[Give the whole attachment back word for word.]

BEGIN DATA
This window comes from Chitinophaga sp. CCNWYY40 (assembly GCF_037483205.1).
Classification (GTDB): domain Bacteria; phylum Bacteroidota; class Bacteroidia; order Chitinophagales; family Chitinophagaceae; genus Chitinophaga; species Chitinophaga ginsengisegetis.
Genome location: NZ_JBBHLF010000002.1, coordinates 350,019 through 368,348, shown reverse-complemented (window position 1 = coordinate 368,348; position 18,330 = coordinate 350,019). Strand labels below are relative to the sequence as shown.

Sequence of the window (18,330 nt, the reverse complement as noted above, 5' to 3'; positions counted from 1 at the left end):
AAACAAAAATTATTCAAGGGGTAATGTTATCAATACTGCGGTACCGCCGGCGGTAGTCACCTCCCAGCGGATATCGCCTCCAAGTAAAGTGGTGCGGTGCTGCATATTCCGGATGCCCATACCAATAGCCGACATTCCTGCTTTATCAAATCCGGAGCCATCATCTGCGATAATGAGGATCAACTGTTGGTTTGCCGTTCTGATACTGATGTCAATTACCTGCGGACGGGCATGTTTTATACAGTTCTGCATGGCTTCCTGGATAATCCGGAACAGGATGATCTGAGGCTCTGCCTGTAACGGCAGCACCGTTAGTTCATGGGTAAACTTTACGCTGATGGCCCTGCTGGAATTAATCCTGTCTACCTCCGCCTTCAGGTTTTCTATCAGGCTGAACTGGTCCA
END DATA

This window comes from Chitinophaga sp. CCNWYY40 (assembly GCF_037483205.1).
Classification (GTDB): domain Bacteria; phylum Bacteroidota; class Bacteroidia; order Chitinophagales; family Chitinophagaceae; genus Chitinophaga; species Chitinophaga ginsengisegetis.
Genome location: NZ_JBBHLF010000002.1, coordinates 350,019 through 368,348, shown reverse-complemented (window position 1 = coordinate 368,348; position 18,330 = coordinate 350,019). Strand labels below are relative to the sequence as shown.

Sequence of the window (18,330 nt, the reverse complement as noted above, 5' to 3'; positions counted from 1 at the left end):
AAACAAAAATTATTCAAGGGGTAATGTTATCAATACTGCGGTACCGCCGGCGGTAGTCACCTCCCAGCGGATATCGCCTCCAAGTAAAGTGGTGCGGTGCTGCATATTCCGGATGCCCATACCAATAGCCGACATTCCTGCTTTATCAAATCCGGAGCCATCATCTGCGATAATGAGGATCAACTGTTGGTTTGCCGTTCTGATACTGATGTCAATTACCTGCGGACGGGCATGTTTTATACAGTTCTGCATGGCTTCCTGGATAATCCGGAACAGGATGATCTGAGGCTCTGCCTGTAACGGCAGCACCGTTAGTTCATGGGTAAACTTTACGCTGATGGCCCTGCTGGAATTAATCCTGTCTACCTCCGCCTTCAGGTTTTCTATCAGGCTGAACTGGTCCA